Does Your Company Have Culture?

The answer to that question is an absolute yes. Your company most certainly has a culture. That makes the next few questions even more important if you’re at the top of your company’s organizational chart. 

 

Are you able to describe, with a high level of specificity what your company culture is? Are you the person creating, driving and nurturing that culture or did your culture develop by default? And maybe most important, can the people in your organization, at all levels, accurately describe the culture of the organization you lead?

 

A CEO or top leader in an organization can delegate many tasks but designing and fostering the organization’s culture is not one of them. Culture is driven from the top, the very top, down. Top leaders who understand that have the opportunity to create a culture that becomes a competitive advantage. It also attracts top talent to their organization.

 

Peter Drucker has been credited with saying “Culture eats strategy for breakfast.” This phrase doesn’t appear in any of his 39 books so some people claim the quote is not his but it certainly sounds like him. Regardless of who said it first the fact remains it is 100% correct. 

 

Organizations that spend tons on strategy while allowing culture to develop on it’s own greatly limit their potential success. 

 

Despite the importance of culture, research shows few organizations do more than pay lip service to it. While culture is reported to be one of the top three priorities for businesses only 20% of top leaders report investing any time to develop it. This after 62% of them also reported they were primarily responsible for their organization’s culture.

 

When asked when was the last time they had conducted an internal or external audit of their organization’s culture the vast majority answered never. Most relied on sources like employee feedback or surveys, customer surveys and risk events such as rule breaches, human resources issues and the monitoring of compliance.

 

If you’re a leader at the very top of your organization you must realize that you can’t simply let culture happen. Your culture needs to be intentional, focused, live-able and meaningful. 

 

As John O’Brien co-author on The Power of Purpose says: “Culture eats strategy for breakfast but culture gets its appetite from purpose.”

 

If your culture doesn’t have a purpose and you can’t clearly state exactly what that purpose is then you are likely offering your culture a very unappealing menu. Developing an organization’s culture in not a “time expense” it is a “time investment.” If you’re in the 80% of top leaders not making that investment today then you need to begin now.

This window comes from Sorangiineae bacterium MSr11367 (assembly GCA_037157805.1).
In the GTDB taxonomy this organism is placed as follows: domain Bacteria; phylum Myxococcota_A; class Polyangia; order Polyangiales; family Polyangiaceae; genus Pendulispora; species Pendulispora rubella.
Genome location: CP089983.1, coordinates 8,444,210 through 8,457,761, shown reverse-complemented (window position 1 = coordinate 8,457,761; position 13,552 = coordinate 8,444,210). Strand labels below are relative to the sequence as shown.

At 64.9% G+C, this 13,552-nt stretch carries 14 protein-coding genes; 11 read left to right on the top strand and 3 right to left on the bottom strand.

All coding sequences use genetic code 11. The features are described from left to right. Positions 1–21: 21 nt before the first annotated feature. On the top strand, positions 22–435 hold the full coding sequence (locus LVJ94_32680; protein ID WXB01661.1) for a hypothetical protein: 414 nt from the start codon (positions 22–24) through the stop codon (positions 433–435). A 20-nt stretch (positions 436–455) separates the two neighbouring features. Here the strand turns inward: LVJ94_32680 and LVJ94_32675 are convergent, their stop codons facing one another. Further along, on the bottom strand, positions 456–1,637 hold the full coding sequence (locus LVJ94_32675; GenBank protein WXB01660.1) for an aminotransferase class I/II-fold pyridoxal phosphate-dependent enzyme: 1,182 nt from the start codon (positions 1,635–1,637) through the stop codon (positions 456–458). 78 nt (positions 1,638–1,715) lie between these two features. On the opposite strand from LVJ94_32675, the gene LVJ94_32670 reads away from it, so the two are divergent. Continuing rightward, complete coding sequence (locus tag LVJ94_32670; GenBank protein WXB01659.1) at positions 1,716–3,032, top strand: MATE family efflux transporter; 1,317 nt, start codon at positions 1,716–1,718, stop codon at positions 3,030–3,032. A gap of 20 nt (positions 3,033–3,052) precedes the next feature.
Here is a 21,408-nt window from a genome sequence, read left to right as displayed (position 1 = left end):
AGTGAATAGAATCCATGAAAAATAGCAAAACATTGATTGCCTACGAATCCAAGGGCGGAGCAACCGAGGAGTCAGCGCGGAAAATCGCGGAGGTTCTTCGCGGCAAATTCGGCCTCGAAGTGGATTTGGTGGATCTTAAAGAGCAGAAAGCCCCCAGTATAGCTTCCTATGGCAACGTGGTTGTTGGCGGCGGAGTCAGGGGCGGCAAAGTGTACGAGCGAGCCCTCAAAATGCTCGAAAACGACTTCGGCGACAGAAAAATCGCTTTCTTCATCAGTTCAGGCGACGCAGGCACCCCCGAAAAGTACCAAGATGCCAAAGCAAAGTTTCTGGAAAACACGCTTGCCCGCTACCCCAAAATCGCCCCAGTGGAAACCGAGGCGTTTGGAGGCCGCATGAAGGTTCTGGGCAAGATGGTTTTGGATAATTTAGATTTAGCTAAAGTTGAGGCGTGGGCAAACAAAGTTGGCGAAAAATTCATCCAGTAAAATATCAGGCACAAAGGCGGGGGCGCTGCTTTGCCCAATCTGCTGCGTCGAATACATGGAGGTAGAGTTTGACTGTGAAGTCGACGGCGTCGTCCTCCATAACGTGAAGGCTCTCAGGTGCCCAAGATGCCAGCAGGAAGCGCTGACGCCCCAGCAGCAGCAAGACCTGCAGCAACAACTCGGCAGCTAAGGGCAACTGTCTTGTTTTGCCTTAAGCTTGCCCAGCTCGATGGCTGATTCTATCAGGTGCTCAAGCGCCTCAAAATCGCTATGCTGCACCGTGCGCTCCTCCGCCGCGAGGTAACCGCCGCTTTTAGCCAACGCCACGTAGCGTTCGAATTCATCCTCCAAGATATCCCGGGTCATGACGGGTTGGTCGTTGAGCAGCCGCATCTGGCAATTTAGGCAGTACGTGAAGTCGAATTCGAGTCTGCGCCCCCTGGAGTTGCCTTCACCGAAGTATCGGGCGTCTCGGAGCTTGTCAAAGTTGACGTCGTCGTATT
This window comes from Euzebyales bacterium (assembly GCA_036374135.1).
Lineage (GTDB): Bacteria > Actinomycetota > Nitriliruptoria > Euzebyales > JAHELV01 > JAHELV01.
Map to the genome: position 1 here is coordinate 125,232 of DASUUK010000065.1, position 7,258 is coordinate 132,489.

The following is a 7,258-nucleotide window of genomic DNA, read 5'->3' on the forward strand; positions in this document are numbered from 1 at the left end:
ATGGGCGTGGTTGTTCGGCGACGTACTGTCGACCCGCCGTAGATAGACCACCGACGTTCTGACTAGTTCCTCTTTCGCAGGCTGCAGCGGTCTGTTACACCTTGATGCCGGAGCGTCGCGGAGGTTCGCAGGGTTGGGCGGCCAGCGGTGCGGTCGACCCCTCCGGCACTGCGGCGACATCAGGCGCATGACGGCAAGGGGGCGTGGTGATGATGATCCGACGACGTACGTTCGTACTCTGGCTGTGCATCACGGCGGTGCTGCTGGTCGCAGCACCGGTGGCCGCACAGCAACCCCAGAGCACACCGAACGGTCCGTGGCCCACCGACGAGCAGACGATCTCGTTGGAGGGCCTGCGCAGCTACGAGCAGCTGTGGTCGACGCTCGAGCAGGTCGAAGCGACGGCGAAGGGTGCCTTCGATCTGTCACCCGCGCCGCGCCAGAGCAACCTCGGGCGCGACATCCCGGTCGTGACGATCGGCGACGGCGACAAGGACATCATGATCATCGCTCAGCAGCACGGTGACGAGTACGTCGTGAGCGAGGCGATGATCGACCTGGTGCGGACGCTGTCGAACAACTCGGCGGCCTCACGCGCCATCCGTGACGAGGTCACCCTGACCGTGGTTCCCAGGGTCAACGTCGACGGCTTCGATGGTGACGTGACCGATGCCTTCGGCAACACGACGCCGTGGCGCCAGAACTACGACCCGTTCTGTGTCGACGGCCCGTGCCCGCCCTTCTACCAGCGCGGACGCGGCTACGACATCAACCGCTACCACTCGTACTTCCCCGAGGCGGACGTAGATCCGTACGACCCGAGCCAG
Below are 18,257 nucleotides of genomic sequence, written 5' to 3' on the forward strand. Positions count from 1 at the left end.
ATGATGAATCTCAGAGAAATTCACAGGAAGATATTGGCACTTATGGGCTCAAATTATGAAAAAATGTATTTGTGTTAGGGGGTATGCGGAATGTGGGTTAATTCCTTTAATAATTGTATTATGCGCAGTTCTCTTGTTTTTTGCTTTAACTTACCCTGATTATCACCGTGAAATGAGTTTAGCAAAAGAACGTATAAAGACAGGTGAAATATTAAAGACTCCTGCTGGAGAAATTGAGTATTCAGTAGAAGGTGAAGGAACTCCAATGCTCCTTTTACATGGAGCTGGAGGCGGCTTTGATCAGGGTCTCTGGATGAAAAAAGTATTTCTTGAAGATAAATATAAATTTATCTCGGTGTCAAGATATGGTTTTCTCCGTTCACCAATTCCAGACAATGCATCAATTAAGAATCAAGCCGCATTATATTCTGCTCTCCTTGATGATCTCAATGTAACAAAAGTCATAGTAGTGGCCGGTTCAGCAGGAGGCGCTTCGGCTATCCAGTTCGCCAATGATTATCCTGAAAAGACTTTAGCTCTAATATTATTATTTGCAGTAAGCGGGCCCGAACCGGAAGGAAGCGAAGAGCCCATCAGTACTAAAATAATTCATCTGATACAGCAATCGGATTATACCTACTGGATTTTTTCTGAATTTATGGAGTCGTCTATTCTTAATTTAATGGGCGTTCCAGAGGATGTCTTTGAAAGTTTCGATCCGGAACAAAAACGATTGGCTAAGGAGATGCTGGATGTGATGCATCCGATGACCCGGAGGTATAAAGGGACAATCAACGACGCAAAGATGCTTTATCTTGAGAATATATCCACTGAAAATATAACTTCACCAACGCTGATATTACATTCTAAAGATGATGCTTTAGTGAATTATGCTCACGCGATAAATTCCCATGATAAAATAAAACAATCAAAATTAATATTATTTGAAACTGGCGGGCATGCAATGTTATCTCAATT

Carve some time out of your strategy sessions and use it to develop what matters even more. That would be your culture!


Easier Said Than Done

I shouldn’t be, but I often am, surprised at how many people respond to a blog post or something I post on Twitter by telling me “that’s easier said than done.”

 

That got me to thinking…yes I know that scares a lot of people….but it got me to thinking about what is easier to do than it is to say. I’m stumped! It seems to me that everything is easier said than done. In fact, it seems to me that the biggest accomplishments are way easier said than done. 

 

It’s far easier for anyone to say they are going to do something than it is to actually do it. That’s especially true for things that are worth doing. 

 

When I hear the response “that’s easier said than done” I’m almost certain that the person saying it will never know how easy or hard it is to do because they have no intention of even trying. 

 

I know some of you won’t like hearing this but “easier said than done” is an excuse and a poor one at that. It provides people with the cover they need to do nothing. Except in the long run that “cover” turns out to be as transparent as glass. 

 

If you’re reading this you should know that the device you’re reading it on wouldn’t even exist if the person or people who invented it had bought into the “easier said than done” excuse. 

 

Pretty much everything you take for granted today was once thought impossible and it would still be impossible if the person who overcame that seeming impossibility had accepted the lazy excuse of “that’s easier said than done.”

 

So what’s one thing in your life you would like to change if only it wasn’t easier said then done? 


Clear you mind of the success limiting thinking of “easier said than done” and just do it. Once you’ve accomplished it, once you made that change, once you’ve succeeded it won’t matter anymore how hard it was; it will be done. Even better than that, YOU will have done it!